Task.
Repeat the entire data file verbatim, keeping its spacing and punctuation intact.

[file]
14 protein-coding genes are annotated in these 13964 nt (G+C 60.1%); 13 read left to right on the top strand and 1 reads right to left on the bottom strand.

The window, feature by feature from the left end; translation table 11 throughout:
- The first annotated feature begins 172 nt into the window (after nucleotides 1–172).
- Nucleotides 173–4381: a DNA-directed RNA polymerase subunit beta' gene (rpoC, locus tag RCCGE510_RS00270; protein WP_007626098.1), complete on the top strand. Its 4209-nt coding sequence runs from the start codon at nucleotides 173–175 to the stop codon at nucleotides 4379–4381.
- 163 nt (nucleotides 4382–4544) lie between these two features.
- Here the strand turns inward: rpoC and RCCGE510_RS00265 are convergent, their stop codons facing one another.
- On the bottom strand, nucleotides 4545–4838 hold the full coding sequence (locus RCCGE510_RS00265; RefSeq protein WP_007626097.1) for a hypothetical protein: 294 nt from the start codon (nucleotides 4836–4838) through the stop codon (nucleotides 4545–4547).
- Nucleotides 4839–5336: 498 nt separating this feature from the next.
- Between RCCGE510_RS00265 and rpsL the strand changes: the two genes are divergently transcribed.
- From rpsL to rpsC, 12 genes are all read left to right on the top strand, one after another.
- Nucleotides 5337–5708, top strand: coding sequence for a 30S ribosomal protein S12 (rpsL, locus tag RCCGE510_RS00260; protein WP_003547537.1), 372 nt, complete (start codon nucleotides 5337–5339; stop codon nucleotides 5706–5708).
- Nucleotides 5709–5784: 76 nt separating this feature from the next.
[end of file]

14 protein-coding genes are annotated in these 13964 nt (G+C 60.1%); 13 read left to right on the top strand and 1 reads right to left on the bottom strand.

The window, feature by feature from the left end; translation table 11 throughout:
- The first annotated feature begins 172 nt into the window (after nucleotides 1–172).
- Nucleotides 173–4381: a DNA-directed RNA polymerase subunit beta' gene (rpoC, locus tag RCCGE510_RS00270; protein WP_007626098.1), complete on the top strand. Its 4209-nt coding sequence runs from the start codon at nucleotides 173–175 to the stop codon at nucleotides 4379–4381.
- 163 nt (nucleotides 4382–4544) lie between these two features.
- Here the strand turns inward: rpoC and RCCGE510_RS00265 are convergent, their stop codons facing one another.
- On the bottom strand, nucleotides 4545–4838 hold the full coding sequence (locus RCCGE510_RS00265; RefSeq protein WP_007626097.1) for a hypothetical protein: 294 nt from the start codon (nucleotides 4836–4838) through the stop codon (nucleotides 4545–4547).
- Nucleotides 4839–5336: 498 nt separating this feature from the next.
- Between RCCGE510_RS00265 and rpsL the strand changes: the two genes are divergently transcribed.
- From rpsL to rpsC, 12 genes are all read left to right on the top strand, one after another.
- Nucleotides 5337–5708, top strand: coding sequence for a 30S ribosomal protein S12 (rpsL, locus tag RCCGE510_RS00260; protein WP_003547537.1), 372 nt, complete (start codon nucleotides 5337–5339; stop codon nucleotides 5706–5708).
- Nucleotides 5709–5784: 76 nt separating this feature from the next.